To Absent Neighbours…

It’s no exaggeration to say that there was a point in my life where nearly everything I knew about Australia, I’d learned from Neighbours. For my first fourteen years, Australia had always seemed unobtainably exotic; otherworldly, even. An upside-down place where our night was their day and our winter was their summer, literally half a world away.

To those of us who loved sport, particularly cricket and rugby league, it was also the place where touring England and GB sides would meet their nemesis in front of unforgiving locals, under unremitting sunshine, via an unsympathetic media. There was, of course the famous bridge, the opera house and (ahem) “Ayers Rock” – don’t @ me; this was still the mid-80s. Beyond that? Not so much, but let’s peer through the mists of time and have a look…

Monty Python, true to form, had been early to the ‘Straya’ culture party. So early, in fact that their two most passed-down Australian skits haven’t aged quite as well as their other Greatest Hits. The Australian Table Wines monologue pokes fun at “Cuvée…Wogga Wogga”, with another example being “compared favourably to a Welsh claret” but in reality, Australia was already becaming a major wine exporter, with Victoria’s Yarra Valley now as well-regarded as Napa Valley in California. The other sketch, about the Bruces of the Philosophy Department at the (fictitious) ‘University of Woolloomooloo’, would certainly now be prefaced with an “outdated references” warning, as you might expect for a script that, in 1970, lampooned the coarseness of certain Australians’ views towards minorities.

My own memory of “Down Under” references probably began with Down Under, the 1983 novelty hit by Men at Work, which ticked all the necessary stereotypes required to explain its popularity. Dame Edna Everage was a UK chat show favourite, albeit one where the ‘joke’ here was as much about female impersonation as the cutting satire about Australian attitudes. We’d had Mad Max but mostly, we’d struggled to separate its well-constructed dystopia from our naive presumptions of contemporary reality. And then there was the largely dull daytime saga, The Sullivans, a 1940s period piece that, for all we knew, might as well have been set in the (then) present-day.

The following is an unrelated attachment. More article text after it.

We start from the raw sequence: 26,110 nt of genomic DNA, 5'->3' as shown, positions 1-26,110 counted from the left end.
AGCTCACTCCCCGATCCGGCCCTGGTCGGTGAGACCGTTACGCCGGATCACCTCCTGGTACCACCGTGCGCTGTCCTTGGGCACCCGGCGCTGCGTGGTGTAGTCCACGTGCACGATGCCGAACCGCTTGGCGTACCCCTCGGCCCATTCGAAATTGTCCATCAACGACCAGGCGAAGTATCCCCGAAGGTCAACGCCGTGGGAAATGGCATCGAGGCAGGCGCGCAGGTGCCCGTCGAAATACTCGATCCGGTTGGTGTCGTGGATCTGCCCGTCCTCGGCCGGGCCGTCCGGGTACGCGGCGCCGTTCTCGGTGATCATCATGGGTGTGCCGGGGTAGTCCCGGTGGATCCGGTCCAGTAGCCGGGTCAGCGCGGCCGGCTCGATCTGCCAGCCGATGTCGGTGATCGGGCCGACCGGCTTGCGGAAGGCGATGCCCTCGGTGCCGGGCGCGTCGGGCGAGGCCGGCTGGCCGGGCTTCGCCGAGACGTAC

Thanks to Attenborough et al., we knew about the kangaroos and the koalas and, of course, our light entertainers were all over the hats-with-corks imagery but thereafter, (and I’m having to say this), it was left to Rolf Harris to fill in the remaining gaps with his didgeridoo and evocative 4-inch brush paintings to give texture to UK audiences. Australia seemed to us a land of mostly comic stereotypes where even the real people behaved more like cartoon characters – I refer you to Merv Hughes or Angus Young. Beyond all this sideshow stuff, the rest of the country (the real bit) might as well have been a parallel universe.

Introduced to the UK in October 1986, Neighbours quickly became something of a cult daytime TV show; a mid-day ritual for your friends’ mums who didn’t work. It took another 14 months – and, reportedly, the daughter of BBC1’s Controller Michael Grade – before the day’s repeat showing was moved to the more teen-friendly 5:35pm slot. It was January 4th 1988, Angela Rippon’s Masterteam had been binned off and, finally, in that perfect slot between children’s telly and your Dad wanting the news on over tea, we had our chance to see what all the fuss was about.

Yes it was cheesy, yes the sets were as lightweight as the storylines and yes it was parochial and suburban. None of that mattered. In fact, this cocktail probably helped to make it so legendary. Suddenly, we saw a slice of what we considered to be ‘real’ Aussie life, neither historic nor futuristic; stripped of all the glossy tourist sights and scary wildlife. The weather might have been better than here and these neighbours looked nicer than ours but apart from that, it was, well, normal. And for that, with all its universal themes of boy-meets-girl, sibling rivalries and garden-fence-peering, we loved it.